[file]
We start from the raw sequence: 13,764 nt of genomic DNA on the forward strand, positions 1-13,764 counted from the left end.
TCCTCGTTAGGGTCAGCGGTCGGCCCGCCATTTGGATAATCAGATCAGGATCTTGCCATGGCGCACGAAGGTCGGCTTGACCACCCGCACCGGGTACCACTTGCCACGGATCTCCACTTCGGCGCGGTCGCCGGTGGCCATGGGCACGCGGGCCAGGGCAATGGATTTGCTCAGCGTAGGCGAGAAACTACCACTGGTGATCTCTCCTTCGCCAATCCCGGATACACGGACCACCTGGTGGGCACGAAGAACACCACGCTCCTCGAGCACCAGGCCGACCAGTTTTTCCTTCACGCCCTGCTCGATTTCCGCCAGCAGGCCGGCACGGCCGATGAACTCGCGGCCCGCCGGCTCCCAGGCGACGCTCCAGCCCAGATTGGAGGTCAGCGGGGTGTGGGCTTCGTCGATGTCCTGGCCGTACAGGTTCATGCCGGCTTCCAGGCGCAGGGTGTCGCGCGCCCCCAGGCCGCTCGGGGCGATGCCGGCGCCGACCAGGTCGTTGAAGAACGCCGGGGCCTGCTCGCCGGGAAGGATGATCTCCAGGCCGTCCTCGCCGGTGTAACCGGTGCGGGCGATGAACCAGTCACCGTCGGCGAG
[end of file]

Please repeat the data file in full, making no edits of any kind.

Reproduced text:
We start from the raw sequence: 13,764 nt of genomic DNA on the forward strand, positions 1-13,764 counted from the left end.
TCCTCGTTAGGGTCAGCGGTCGGCCCGCCATTTGGATAATCAGATCAGGATCTTGCCATGGCGCACGAAGGTCGGCTTGACCACCCGCACCGGGTACCACTTGCCACGGATCTCCACTTCGGCGCGGTCGCCGGTGGCCATGGGCACGCGGGCCAGGGCAATGGATTTGCTCAGCGTAGGCGAGAAACTACCACTGGTGATCTCTCCTTCGCCAATCCCGGATACACGGACCACCTGGTGGGCACGAAGAACACCACGCTCCTCGAGCACCAGGCCGACCAGTTTTTCCTTCACGCCCTGCTCGATTTCCGCCAGCAGGCCGGCACGGCCGATGAACTCGCGGCCCGCCGGCTCCCAGGCGACGCTCCAGCCCAGATTGGAGGTCAGCGGGGTGTGGGCTTCGTCGATGTCCTGGCCGTACAGGTTCATGCCGGCTTCCAGGCGCAGGGTGTCGCGCGCCCCCAGGCCGCTCGGGGCGATGCCGGCGCCGACCAGGTCGTTGAAGAACGCCGGGGCCTGCTCGCCGGGAAGGATGATCTCCAGGCCGTCCTCGCCGGTGTAACCGGTGCGGGCGATGAACCAGTCACCGTCGGCGAG